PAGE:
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Discuss the similarities and differences that exist between 'Growing up' by Joyce Cary and 'The Son's Veto' by Thomas Hardy.

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Introduction

Discuss the similarities and differences that exist between 'Growing up' by Joyce Cary and 'The Son's Veto' by Thomas Hardy. 'Growing up' by Joyce Cary and 'The Son's Veto' by Thomas Hardy have two very different story lines. The first difference that I noticed was that they were written in two very different times. 'The Son's Veto' was written in 1901 and 'Growing up' is quite a modern contrast as it was written in the later half of the 20th century. One of the main differences is the language that is used in the two texts. 'The Son's Veto' has a Victorian style of language which is sometimes quite hard to read and understand whereas 'Growing up' is quite easy to read as the author uses more modern and up to date language. In 'The Son's Veto' Thomas Hardy decided to use testing vocabulary and write very long sentences. For instance "She told him the particulars of the late event, and they stood silent, these two young people, in that elevated, calmly philosophic mind which is engendered when a tragedy has happened close to hand, and has not happened to the philosophers themselves." Some words used in this story are not used today and people have edited the story and made some complicated words in bold with their modern definition in the margin. I think that this story was definitely written for the more intellectual reader. Although 'Growing up' is not hard to read, Joyce Cary sometimes writes quite long and descriptive sentences. For instance "It had come to seem, for him, a triumph of imagination: and this afternoon, once more, he found it charming in its wilderness, an original master piece among gardens." ...read more.

Middle

The resolution that Quick decided to go by was to keep his emotions inside and go to the club. Sophy on the other hand, keeps her emotions to herself until a major feature appears like when Sam asks her to marry him again. Because the circumstances are so different, they may have acted in different ways if the circumstances where switched around. The situation in 'The Sons Veto' is much more important than the situation that Quick is in. the decision that Sophy makes could change her life. If she accepts his hand, she would be with the one she loves but will loose her son, who to Sophy is her life. If she declines the offer of marriage, she would be with Randolph but forever long for the only person she has ever had feelings for. I don't think that Sophy realises how ungrateful and un-loving Randolph is to her. This technique could be used as dramatic irony. The readers would know that Randolph does not think of her as a mother, only a carer, and they would know that the best thing to do would be to marry Sam and be happy for the rest of her life. Although the situation that Quick is in is not as significant, 'Growing up' does have sinister tones that appear in the afternoon that the story was set in. Quick arrived home to his family to find his children left alone with a simple note from the wife. The children acted very differently from their usual selves. Quick would have been very surprised to be greeted with rudeness and violence from his own children. ...read more.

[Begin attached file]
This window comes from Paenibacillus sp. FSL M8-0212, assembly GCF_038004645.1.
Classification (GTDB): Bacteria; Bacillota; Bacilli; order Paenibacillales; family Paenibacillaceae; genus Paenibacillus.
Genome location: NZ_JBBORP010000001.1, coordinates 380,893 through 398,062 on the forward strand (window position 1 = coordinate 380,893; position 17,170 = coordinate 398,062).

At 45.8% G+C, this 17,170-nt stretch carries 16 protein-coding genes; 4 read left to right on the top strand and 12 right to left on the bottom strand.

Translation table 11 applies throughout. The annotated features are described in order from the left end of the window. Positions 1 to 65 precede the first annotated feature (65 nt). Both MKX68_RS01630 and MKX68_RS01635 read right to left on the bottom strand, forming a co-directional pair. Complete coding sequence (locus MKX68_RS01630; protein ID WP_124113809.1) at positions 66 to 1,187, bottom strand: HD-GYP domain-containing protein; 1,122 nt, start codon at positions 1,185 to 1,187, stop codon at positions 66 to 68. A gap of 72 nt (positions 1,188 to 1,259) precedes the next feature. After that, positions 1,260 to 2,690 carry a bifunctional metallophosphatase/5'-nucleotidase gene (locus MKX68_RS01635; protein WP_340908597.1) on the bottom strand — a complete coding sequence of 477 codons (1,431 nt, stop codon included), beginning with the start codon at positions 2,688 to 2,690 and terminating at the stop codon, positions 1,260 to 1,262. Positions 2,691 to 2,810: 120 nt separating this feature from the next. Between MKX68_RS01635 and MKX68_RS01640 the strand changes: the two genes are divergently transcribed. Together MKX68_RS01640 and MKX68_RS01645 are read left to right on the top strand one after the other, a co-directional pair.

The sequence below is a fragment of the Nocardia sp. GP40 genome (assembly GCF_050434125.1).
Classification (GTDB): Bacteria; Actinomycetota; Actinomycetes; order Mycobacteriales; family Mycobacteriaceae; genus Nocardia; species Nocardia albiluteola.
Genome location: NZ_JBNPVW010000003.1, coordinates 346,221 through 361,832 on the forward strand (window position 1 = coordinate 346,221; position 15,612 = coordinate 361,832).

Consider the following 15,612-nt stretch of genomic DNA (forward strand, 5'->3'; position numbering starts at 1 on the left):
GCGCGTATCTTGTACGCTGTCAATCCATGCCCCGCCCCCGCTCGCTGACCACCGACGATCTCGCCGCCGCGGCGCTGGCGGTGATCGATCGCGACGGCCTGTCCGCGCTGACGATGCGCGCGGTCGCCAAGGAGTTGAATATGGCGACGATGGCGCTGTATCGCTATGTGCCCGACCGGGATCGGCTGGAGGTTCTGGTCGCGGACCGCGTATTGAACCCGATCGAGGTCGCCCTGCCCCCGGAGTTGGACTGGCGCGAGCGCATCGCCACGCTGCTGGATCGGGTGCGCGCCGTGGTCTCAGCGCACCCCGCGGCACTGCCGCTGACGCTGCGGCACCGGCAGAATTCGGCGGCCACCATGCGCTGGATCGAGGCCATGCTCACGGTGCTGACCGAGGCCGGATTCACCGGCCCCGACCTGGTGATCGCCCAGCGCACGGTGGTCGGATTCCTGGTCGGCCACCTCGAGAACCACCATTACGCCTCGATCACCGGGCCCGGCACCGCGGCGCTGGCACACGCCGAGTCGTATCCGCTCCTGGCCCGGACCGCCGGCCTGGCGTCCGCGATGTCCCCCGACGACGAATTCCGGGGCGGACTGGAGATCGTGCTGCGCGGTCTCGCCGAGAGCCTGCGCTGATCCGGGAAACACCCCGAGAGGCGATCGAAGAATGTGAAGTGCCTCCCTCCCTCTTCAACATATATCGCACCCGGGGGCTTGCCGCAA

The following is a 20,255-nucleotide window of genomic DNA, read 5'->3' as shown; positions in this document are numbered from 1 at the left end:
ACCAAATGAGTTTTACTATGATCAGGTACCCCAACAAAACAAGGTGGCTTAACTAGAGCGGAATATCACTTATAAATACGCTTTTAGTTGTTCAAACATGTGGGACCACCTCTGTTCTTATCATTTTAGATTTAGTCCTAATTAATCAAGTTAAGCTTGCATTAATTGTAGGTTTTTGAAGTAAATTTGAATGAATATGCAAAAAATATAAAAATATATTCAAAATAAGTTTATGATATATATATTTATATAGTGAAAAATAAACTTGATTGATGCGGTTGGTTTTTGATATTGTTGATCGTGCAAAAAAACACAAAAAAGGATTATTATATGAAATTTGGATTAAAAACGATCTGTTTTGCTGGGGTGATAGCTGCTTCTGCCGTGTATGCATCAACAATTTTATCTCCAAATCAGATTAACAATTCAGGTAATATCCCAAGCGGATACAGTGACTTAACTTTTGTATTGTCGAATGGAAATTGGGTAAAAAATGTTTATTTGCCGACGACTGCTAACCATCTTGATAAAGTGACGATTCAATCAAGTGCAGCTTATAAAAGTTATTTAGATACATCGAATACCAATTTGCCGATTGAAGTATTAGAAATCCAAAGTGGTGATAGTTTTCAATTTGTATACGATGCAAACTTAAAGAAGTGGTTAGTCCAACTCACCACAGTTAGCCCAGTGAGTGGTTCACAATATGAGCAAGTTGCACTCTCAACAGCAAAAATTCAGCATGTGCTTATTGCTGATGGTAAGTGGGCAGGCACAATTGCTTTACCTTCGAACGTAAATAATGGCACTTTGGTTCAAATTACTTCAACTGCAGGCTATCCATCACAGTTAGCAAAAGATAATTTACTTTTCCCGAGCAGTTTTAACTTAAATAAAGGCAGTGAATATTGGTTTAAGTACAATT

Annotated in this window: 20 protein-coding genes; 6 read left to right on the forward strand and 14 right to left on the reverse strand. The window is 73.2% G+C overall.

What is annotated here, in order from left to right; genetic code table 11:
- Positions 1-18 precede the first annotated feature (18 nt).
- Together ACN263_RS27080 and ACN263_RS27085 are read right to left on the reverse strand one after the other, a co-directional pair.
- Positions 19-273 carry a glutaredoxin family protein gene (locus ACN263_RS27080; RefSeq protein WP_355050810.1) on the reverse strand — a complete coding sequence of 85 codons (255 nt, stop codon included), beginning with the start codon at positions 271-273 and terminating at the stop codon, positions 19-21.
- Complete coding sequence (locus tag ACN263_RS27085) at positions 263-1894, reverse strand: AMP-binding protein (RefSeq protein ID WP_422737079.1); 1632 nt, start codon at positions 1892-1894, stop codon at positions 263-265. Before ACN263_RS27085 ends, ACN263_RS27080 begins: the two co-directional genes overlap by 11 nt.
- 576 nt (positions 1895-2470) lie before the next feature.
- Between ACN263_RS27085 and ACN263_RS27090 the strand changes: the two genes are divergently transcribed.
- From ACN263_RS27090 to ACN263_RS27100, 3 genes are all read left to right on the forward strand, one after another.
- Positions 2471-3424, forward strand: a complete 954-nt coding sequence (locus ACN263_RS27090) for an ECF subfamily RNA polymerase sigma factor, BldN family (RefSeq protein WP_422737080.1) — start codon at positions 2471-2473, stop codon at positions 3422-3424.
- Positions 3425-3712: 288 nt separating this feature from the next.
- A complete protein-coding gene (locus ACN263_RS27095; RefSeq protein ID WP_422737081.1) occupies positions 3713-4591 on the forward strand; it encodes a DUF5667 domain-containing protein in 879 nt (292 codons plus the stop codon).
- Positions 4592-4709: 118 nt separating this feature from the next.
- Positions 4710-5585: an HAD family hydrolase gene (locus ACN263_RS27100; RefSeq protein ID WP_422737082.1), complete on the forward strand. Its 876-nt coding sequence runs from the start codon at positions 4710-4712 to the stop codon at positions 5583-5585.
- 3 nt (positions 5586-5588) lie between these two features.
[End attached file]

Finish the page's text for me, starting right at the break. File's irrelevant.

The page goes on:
Conclusion

I still think that they were only playing with their dog and then their father. I think children will be children and sometimes they show off and change moods quickly. I don't think that they actually wanted to hurt their father, they just went a bit far. As for Randolph, I think that he is very selfish, rude and quite immature. He doesn't care about anyone but himself and his reputation. I think that Thomas Hardy is a superb writer in the way that he makes readers feel this way about a fictional character. Being a child myself, I know that the way Randolph acted when his mother asked him about Sam was very childish and he acted in a very spoilt way. I also know that Kate and Jenny did go over the top when they were playing in the garden. They are growing up and Robert Quick just has to live with it. I don't think that Quick is a bad parent for expecting love from his children but I don't think he realises that they do change moods and they may be growing up. I also don't think that Sophy Twycott is a bad parent for wanting to spend her life with someone she loves. If anything, Randolph is the bad person in the family. If he cant realise that Sophy is alone all day and all night with no one to talk to apart from when he comes back on holiday, then he is a very selfish boy. He should realise that all his mother wants to do is be with someone she loves, in the class that she belongs in and in place where she wants to be. ...read more.

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